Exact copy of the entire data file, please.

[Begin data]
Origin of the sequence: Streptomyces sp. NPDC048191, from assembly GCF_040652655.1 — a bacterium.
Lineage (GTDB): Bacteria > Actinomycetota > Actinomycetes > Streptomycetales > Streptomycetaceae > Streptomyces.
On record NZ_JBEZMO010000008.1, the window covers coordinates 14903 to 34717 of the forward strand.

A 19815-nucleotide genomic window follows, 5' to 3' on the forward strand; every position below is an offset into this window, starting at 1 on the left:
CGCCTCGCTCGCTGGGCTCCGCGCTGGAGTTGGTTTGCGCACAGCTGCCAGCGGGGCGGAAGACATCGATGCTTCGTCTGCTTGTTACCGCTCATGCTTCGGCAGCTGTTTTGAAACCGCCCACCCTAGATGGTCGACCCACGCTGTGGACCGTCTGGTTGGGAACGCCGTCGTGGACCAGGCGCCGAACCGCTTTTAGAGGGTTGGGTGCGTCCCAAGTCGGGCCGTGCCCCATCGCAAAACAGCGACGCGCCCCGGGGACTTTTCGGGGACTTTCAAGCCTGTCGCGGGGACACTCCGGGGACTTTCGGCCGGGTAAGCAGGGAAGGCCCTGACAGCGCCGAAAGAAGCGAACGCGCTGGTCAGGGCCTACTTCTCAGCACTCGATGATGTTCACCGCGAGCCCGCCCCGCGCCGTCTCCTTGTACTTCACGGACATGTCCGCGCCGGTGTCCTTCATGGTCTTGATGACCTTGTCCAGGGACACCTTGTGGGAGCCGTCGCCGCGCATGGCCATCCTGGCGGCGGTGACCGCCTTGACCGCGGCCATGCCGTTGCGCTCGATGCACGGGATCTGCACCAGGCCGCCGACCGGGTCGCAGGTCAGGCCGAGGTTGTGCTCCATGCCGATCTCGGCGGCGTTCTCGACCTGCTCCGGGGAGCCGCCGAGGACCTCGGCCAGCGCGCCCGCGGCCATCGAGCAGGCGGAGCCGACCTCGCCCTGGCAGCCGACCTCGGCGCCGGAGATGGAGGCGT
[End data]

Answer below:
Origin of the sequence: Streptomyces sp. NPDC048191, from assembly GCF_040652655.1 — a bacterium.
Lineage (GTDB): Bacteria > Actinomycetota > Actinomycetes > Streptomycetales > Streptomycetaceae > Streptomyces.
On record NZ_JBEZMO010000008.1, the window covers coordinates 14903 to 34717 of the forward strand.

A 19815-nucleotide genomic window follows, 5' to 3' on the forward strand; every position below is an offset into this window, starting at 1 on the left:
CGCCTCGCTCGCTGGGCTCCGCGCTGGAGTTGGTTTGCGCACAGCTGCCAGCGGGGCGGAAGACATCGATGCTTCGTCTGCTTGTTACCGCTCATGCTTCGGCAGCTGTTTTGAAACCGCCCACCCTAGATGGTCGACCCACGCTGTGGACCGTCTGGTTGGGAACGCCGTCGTGGACCAGGCGCCGAACCGCTTTTAGAGGGTTGGGTGCGTCCCAAGTCGGGCCGTGCCCCATCGCAAAACAGCGACGCGCCCCGGGGACTTTTCGGGGACTTTCAAGCCTGTCGCGGGGACACTCCGGGGACTTTCGGCCGGGTAAGCAGGGAAGGCCCTGACAGCGCCGAAAGAAGCGAACGCGCTGGTCAGGGCCTACTTCTCAGCACTCGATGATGTTCACCGCGAGCCCGCCCCGCGCCGTCTCCTTGTACTTCACGGACATGTCCGCGCCGGTGTCCTTCATGGTCTTGATGACCTTGTCCAGGGACACCTTGTGGGAGCCGTCGCCGCGCATGGCCATCCTGGCGGCGGTGACCGCCTTGACCGCGGCCATGCCGTTGCGCTCGATGCACGGGATCTGCACCAGGCCGCCGACCGGGTCGCAGGTCAGGCCGAGGTTGTGCTCCATGCCGATCTCGGCGGCGTTCTCGACCTGCTCCGGGGAGCCGCCGAGGACCTCGGCCAGCGCGCCCGCGGCCATCGAGCAGGCGGAGCCGACCTCGCCCTGGCAGCCGACCTCGGCGCCGGAGATGGAGGCGT